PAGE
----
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America’s Back to Work- February 2022

Omicron hasn’t been the only thing getting people feverish this week. The US economy recorded 467,000 new jobs in the first month of the year, bringing more people back to work and on incomes after many red lights and stop signs. While the unemployment rate has risen from 3.9% to 4% over the same period, job creation is a welcomed sign of economic health lauded by President Biden who stated “America is back to work”. The statistic vastly impressed economists who forecasted as many as 400,000 positions lost to COVID-induced shutdowns as businesses continue to grapple with the Omicron variant. A drive through the suburbs will reveal that several million Americans are still out of the workforce, either caring for themselves or sick family members. Leading sectors for job growth included business services, retail trade and transport, reflecting a much more resilient labour market. This has helped revise expectations that growth would take a hit after the Omicron strike of late 2021, with consumer spending down as the year ended with a fizzle.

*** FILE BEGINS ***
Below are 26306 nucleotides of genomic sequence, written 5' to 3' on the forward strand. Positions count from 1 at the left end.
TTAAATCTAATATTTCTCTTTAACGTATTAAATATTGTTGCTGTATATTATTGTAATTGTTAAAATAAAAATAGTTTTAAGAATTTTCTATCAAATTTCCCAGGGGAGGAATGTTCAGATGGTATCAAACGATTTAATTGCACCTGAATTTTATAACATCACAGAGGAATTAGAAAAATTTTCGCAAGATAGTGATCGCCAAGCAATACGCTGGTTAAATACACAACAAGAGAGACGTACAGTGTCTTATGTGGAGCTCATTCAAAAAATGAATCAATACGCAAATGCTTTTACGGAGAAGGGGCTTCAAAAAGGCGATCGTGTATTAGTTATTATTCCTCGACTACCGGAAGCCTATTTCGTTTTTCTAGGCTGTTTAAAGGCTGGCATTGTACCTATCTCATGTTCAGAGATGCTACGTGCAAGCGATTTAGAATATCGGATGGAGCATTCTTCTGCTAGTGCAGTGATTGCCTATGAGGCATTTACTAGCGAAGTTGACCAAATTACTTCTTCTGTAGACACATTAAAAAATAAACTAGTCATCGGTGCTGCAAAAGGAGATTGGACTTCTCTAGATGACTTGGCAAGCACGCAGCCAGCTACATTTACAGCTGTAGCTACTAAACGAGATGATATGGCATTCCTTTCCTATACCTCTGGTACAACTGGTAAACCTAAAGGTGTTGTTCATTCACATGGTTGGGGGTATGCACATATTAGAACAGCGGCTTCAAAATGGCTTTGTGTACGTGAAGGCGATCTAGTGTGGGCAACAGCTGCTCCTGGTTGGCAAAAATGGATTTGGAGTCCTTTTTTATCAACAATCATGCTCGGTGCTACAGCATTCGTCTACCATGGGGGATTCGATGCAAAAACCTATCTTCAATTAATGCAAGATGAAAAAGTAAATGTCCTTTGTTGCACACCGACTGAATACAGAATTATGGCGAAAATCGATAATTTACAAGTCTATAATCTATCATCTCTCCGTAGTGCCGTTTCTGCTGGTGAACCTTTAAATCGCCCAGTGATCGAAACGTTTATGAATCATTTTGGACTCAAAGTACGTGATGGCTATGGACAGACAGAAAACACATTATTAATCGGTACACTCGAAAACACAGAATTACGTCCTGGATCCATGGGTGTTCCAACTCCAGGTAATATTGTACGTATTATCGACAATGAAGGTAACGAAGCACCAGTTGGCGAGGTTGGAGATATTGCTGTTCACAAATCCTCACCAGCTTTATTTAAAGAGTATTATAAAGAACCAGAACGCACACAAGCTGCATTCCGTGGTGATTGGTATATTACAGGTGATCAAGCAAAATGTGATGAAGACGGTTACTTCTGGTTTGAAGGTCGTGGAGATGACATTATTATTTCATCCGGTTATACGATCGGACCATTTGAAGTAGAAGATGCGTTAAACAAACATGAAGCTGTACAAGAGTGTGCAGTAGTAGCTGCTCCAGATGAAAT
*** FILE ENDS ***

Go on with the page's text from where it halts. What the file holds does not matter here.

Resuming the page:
This very much sets the stage for some monetary tightening in 2022, with the US boasting surprisingly limber joints despite successive bouts of COVID since 2020. Economists predict as many as seven hike this year in a progressive return to conventional monetary policy control, as inflation hawks are scurrying to contain price below its current 40-year high of 7%. Growth is 3% larger than prior to the pandemic, with further fiscal support expected in the form of a Federal investment programme that forms a part of Biden’s Build Back Better plan. The Feds are also on board to ease the adjustment, packing a one-two punch with quantitative tightening also expected. By allowing long-term Treasury holdings to mature off its balance sheet, the Feds can keep the yield curve upward sloping despite higher short-term yields. The US economy wasn’t perfect, but it hasn’t felt this way for some time. It may be time to start imagining how it could be okay now that some uncertainty is gone.



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